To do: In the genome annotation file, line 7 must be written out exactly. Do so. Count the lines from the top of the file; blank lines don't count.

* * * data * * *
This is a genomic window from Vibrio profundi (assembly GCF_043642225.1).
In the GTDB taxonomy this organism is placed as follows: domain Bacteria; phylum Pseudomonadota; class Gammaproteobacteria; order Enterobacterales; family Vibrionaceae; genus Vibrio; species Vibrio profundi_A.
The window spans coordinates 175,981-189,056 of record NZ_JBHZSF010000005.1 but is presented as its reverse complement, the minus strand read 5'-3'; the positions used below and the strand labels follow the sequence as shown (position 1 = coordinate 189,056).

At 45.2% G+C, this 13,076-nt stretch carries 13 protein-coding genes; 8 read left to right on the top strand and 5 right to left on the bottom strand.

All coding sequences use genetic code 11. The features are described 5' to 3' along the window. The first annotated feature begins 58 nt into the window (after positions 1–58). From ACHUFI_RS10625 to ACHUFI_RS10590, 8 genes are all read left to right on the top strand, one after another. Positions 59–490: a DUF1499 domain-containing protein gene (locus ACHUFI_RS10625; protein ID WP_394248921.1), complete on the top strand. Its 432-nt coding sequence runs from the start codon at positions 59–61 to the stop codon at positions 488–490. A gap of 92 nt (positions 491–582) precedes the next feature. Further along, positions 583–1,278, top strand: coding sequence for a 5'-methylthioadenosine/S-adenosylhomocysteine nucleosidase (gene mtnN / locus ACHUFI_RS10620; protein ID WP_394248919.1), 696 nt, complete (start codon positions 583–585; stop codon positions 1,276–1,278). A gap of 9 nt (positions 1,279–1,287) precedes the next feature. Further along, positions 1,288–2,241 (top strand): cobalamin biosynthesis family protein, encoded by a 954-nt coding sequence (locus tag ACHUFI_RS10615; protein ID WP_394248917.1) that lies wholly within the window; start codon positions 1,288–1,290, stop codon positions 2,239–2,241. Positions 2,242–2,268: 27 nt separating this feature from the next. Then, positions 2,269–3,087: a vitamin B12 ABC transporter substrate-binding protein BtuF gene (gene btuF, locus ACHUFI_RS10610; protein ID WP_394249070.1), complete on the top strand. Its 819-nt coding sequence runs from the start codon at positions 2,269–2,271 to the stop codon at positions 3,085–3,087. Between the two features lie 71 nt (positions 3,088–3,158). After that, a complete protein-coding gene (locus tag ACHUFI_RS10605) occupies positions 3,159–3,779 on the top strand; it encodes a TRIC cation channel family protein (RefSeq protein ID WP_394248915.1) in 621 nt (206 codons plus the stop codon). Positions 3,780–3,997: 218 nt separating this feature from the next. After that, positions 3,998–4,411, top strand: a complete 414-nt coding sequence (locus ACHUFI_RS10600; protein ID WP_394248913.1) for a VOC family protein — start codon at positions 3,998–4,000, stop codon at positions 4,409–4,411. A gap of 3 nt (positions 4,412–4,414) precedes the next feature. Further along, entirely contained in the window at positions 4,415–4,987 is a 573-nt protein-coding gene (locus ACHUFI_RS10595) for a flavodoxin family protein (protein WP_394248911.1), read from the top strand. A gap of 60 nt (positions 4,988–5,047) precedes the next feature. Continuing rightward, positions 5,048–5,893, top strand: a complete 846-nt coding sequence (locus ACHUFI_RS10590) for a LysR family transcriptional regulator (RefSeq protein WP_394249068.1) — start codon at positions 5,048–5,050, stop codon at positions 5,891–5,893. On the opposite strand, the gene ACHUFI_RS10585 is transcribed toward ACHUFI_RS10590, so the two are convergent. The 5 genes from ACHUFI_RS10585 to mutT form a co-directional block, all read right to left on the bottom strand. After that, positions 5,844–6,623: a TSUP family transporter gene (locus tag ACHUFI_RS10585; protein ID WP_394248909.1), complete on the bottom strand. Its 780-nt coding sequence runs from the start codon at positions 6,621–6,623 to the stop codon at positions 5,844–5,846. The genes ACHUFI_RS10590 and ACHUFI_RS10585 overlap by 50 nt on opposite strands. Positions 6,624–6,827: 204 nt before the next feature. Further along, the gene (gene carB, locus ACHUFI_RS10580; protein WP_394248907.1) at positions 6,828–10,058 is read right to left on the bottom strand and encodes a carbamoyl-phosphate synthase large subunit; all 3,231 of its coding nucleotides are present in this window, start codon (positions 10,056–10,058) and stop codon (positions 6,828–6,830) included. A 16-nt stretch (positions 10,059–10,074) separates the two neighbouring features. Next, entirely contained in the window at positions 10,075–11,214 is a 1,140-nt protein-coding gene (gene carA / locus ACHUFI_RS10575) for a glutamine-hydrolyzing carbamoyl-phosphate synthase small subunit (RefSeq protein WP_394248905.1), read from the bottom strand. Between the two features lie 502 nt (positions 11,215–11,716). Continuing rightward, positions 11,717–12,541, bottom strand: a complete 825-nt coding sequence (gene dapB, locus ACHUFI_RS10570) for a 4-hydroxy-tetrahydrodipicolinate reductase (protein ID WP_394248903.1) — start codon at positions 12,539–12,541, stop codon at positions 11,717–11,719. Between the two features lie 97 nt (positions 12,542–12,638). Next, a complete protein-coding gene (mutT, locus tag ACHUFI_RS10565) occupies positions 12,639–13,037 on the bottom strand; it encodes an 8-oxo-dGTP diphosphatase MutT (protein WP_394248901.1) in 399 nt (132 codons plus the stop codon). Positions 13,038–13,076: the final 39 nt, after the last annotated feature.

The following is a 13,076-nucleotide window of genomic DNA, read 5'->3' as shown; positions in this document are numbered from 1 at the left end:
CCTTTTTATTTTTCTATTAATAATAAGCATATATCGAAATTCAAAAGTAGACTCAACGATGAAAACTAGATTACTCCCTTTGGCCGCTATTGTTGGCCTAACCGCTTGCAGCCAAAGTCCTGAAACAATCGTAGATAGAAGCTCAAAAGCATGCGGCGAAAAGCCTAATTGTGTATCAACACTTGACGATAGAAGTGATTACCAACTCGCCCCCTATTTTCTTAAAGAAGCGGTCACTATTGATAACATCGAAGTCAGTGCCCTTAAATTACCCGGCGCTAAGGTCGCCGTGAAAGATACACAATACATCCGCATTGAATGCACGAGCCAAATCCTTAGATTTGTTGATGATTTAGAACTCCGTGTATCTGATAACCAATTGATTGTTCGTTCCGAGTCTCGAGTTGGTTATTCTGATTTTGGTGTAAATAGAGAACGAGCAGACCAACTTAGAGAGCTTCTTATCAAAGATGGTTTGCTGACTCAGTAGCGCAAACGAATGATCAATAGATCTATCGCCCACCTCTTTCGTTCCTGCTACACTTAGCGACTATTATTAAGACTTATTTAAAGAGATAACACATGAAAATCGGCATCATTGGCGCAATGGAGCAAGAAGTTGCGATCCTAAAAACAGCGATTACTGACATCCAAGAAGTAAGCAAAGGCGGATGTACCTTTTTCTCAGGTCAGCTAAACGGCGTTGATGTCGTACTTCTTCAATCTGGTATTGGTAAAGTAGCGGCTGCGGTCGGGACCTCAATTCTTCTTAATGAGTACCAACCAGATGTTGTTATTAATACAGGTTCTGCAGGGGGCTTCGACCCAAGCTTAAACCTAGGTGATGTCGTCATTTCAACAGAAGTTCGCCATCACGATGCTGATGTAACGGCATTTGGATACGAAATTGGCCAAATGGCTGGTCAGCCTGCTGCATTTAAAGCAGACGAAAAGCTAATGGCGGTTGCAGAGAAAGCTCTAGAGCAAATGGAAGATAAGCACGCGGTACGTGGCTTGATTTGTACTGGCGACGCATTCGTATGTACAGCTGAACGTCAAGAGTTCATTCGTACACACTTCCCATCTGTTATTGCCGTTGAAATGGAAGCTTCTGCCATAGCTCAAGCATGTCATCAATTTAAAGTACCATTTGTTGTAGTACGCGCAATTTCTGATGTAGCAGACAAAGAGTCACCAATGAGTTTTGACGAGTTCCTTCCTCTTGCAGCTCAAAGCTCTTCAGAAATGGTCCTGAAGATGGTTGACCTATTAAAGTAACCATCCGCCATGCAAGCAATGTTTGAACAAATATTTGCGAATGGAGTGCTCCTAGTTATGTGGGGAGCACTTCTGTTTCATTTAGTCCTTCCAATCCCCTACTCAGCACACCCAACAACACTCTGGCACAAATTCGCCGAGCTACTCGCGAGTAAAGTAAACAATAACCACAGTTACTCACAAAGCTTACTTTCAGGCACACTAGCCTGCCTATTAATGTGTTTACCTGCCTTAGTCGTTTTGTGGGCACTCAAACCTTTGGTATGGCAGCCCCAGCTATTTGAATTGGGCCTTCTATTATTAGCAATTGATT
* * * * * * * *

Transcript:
CCTTTTTATTTTTCTATTAATAATAAGCATATATCGAAATTCAAAAGTAGACTCAACGATGAAAACTAGATTACTCCCTTTGGCCGCTATTGTTGGCCTAACCGCTTGCAGCCAAAGTCCTGAAACAATCGTAGATAGAAGCTCAAAAGCATGCGGCGAAAAGCCTAATTGTGTATCAACACTTGACGATAGAAGTGATTACCAACTCGCCCCCTATTTTCTTAAAGAAGCGGTCACTATTGATAACATCGAAGTCAGTGCCCTTAAATTACCCGGCGCTAAGGTCGCCGTGAAAGATACACAATACATCCGCATTGAATGCACGAGCCAAATCCTTAGATTTGTTGATGATTTAGAACTCCGTGTATCTGATAACCAATTGATTGTTCGTTCCGAGTCTCGAGTTGGTTATTCTGATTTTGGTGTAAATAGAGAACGAGCAGACCAACTTAGAGAGCTTCTTATCAAAGATGGTTTGCTGACTCAGTAGCGCAAACGAATGATCAATAGATCTATCGCCCACCTCTTTCGTTCCTGCTACACTTAGCGACTATTATTAAGACTTATTTAAAGAGATAACACATGAAAATCGGCATCATTGGCGCAATGGAGCAAGAAGTTGCGATCCTAAAAACAGCGATTACTGACATCCAAGAAGTAAGCAAAGGCGGATGTACCTTTTTCTCAGGTCAGCTAAACGGCGTTGATGTCGTACTTCTTCAATCTGGTATTGGTAAAGTAGCGGCTGCGGTCGGGACCTCAATTCTTCTTAATGAGTACCAACCAGATGTTGTTATTAATACAGGTTCTGCAGGGGGCTTCGACCCAAGCTTAAACCTAGGTGATGTCGTCATTTCAACAGAAGTTCGCCATCACGATGCTGATGTAACGGCATTTGGATACGAAATTGGCCAAATGGCTGGTCAGCCTGCTGCATTTAAAGCAGACGAAAAGCTAATGGCGGTTGCAGAGAAAGCTCTAGAGCAAATGGAAGATAAGCACGCGGTACGTGGCTTGATTTGTACTGGCGACGCATTCGTATGTACAGCTGAACGTCAAGAGTTCATTCGTACACACTTCCCATCTGTTATTGCCGTTGAAATGGAAGCTTCTGCCATAGCTCAAGCATGTCATCAATTTAAAGTACCATTTGTTGTAGTACGCGCAATTTCTGATGTAGCAGACAAAGAGTCACCAATGAGTTTTGACGAGTTCCTTCCTCTTGCAGCTCAAAGCTCTTCAGAAATGGTCCTGAAGATGGTTGACCTATTAAAGTAACCATCCGCCATGCAAGCAATGTTTGAACAAATATTTGCGAATGGAGTGCTCCTAGTTATGTGGGGAGCACTTCTGTTTCATTTAGTCCTTCCAATCCCCTACTCAGCACACCCAACAACACTCTGGCACAAATTCGCCGAGCTACTCGCGAGTAAAGTAAACAATAACCACAGTTACTCACAAAGCTTACTTTCAGGCACACTAGCCTGCCTATTAATGTGTTTACCTGCCTTAGTCGTTTTGTGGGCACTCAAACCTTTGGTATGGCAGCCCCAGCTATTTGAATTGGGCCTTCTATTATTAGCAATTGATT